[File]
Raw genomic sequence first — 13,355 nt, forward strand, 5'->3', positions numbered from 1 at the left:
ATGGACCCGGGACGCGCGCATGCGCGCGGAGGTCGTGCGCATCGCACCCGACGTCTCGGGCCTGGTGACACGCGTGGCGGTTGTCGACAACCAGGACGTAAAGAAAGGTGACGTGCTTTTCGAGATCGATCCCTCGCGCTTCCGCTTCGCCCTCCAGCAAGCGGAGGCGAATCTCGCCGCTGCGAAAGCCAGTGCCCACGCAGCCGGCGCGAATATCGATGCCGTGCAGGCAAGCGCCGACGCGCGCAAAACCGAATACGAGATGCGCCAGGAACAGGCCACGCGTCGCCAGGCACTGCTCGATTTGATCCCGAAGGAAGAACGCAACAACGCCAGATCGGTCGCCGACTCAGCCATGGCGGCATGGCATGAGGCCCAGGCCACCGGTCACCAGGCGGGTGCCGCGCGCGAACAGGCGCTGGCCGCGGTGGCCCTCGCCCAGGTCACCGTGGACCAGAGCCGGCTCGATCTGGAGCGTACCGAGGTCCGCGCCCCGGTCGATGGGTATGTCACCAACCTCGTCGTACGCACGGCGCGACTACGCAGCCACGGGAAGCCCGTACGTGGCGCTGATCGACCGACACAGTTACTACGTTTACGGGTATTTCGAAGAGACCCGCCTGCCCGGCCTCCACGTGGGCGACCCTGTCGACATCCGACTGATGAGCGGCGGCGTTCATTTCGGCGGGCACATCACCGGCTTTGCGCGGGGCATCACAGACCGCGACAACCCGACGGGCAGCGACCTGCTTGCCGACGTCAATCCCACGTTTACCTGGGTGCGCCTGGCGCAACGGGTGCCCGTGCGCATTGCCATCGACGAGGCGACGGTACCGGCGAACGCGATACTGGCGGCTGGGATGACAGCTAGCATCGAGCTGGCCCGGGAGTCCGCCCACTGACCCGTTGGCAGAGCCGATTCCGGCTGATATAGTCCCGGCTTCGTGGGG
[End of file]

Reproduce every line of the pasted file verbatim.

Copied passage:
Raw genomic sequence first — 13,355 nt, forward strand, 5'->3', positions numbered from 1 at the left:
ATGGACCCGGGACGCGCGCATGCGCGCGGAGGTCGTGCGCATCGCACCCGACGTCTCGGGCCTGGTGACACGCGTGGCGGTTGTCGACAACCAGGACGTAAAGAAAGGTGACGTGCTTTTCGAGATCGATCCCTCGCGCTTCCGCTTCGCCCTCCAGCAAGCGGAGGCGAATCTCGCCGCTGCGAAAGCCAGTGCCCACGCAGCCGGCGCGAATATCGATGCCGTGCAGGCAAGCGCCGACGCGCGCAAAACCGAATACGAGATGCGCCAGGAACAGGCCACGCGTCGCCAGGCACTGCTCGATTTGATCCCGAAGGAAGAACGCAACAACGCCAGATCGGTCGCCGACTCAGCCATGGCGGCATGGCATGAGGCCCAGGCCACCGGTCACCAGGCGGGTGCCGCGCGCGAACAGGCGCTGGCCGCGGTGGCCCTCGCCCAGGTCACCGTGGACCAGAGCCGGCTCGATCTGGAGCGTACCGAGGTCCGCGCCCCGGTCGATGGGTATGTCACCAACCTCGTCGTACGCACGGCGCGACTACGCAGCCACGGGAAGCCCGTACGTGGCGCTGATCGACCGACACAGTTACTACGTTTACGGGTATTTCGAAGAGACCCGCCTGCCCGGCCTCCACGTGGGCGACCCTGTCGACATCCGACTGATGAGCGGCGGCGTTCATTTCGGCGGGCACATCACCGGCTTTGCGCGGGGCATCACAGACCGCGACAACCCGACGGGCAGCGACCTGCTTGCCGACGTCAATCCCACGTTTACCTGGGTGCGCCTGGCGCAACGGGTGCCCGTGCGCATTGCCATCGACGAGGCGACGGTACCGGCGAACGCGATACTGGCGGCTGGGATGACAGCTAGCATCGAGCTGGCCCGGGAGTCCGCCCACTGACCCGTTGGCAGAGCCGATTCCGGCTGATATAGTCCCGGCTTCGTGGGG